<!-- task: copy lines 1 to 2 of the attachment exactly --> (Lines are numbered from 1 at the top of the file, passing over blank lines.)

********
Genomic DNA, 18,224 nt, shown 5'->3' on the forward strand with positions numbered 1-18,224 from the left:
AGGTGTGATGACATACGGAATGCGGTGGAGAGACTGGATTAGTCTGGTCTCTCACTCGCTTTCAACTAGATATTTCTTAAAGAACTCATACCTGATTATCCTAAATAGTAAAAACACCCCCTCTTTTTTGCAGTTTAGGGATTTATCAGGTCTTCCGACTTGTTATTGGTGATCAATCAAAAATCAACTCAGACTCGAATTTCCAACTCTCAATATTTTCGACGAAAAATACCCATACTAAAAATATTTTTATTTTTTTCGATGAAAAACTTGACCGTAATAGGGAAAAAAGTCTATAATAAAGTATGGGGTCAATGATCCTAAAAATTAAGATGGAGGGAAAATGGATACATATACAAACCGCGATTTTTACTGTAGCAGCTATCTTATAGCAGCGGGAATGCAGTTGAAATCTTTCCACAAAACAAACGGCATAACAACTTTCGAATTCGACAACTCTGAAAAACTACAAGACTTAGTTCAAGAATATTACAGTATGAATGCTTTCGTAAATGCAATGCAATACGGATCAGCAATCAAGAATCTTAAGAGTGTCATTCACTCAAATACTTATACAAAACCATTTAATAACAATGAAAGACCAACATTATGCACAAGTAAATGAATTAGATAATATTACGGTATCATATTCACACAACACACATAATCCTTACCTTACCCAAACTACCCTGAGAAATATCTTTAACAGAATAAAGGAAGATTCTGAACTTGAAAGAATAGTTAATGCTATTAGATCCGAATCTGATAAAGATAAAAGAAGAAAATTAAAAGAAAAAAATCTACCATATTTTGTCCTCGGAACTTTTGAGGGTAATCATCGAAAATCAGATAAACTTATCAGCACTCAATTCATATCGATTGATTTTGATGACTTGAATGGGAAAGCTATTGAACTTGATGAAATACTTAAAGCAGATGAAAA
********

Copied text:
Genomic DNA, 18,224 nt, shown 5'->3' on the forward strand with positions numbered 1-18,224 from the left:
AGGTGTGATGACATACGGAATGCGGTGGAGAGACTGGATTAGTCTGGTCTCTCACTCGCTTTCAACTAGATATTTCTTAAAGAACTCATACCTGATTATCCTAAATAGTAAAAACACCCCCTCTTTTTTGCAGTTTAGGGATTTATCAGGTCTTCCGACTTGTTATTGGTGATCAATCAAAAATCAACTCAGACTCGAATTTCCAACTCTCAATATTTTCGACGAAAAATACCCATACTAAAAATATTTTTATTTTTTTCGATGAAAAACTTGACCGTAATAGGGAAAAAAGTCTATAATAAAGTATGGGGTCAATGATCCTAAAAATTAAGATGGAGGGAAAATGGATACATATACAAACCGCGATTTTTACTGTAGCAGCTATCTTATAGCAGCGGGAATGCAGTTGAAATCTTTCCACAAAACAAACGGCATAACAACTTTCGAATTCGACAACTCTGAAAAACTACAAGACTTAGTTCAAGAATATTACAGTATGAATGCTTTCGTAAATGCAATGCAATACGGATCAGCAATCAAGAATCTTAAGAGTGTCATTCACTCAAATACTTATACAAAACCATTTAATAACAATGAAAGACCAACATTATGCACAAGTAAATGAATTAGATAATATTACGGTATCATATTCACACAACACACATAATCCTTACCTTACCCAAACTACCCTGAGAAATATCTTTAACAGAATAAAGGAAGATTCTGAACTTGAAAGAATAGTTAATGCTATTAGATCCGAATCTGATAAAGATAAAAGAAGAAAATTAAAAGAAAAAAATCTACCATATTTTGTCCTCGGAACTTTTGAGGGTAATCATCGAAAATCAGATAAACTTATCAGCACTCAATTCATATCGATTGATTTTGATGACTTGAATGGGAAAGCTATTGAACTTGATGAAATACTTAAAGCAGATGAAAA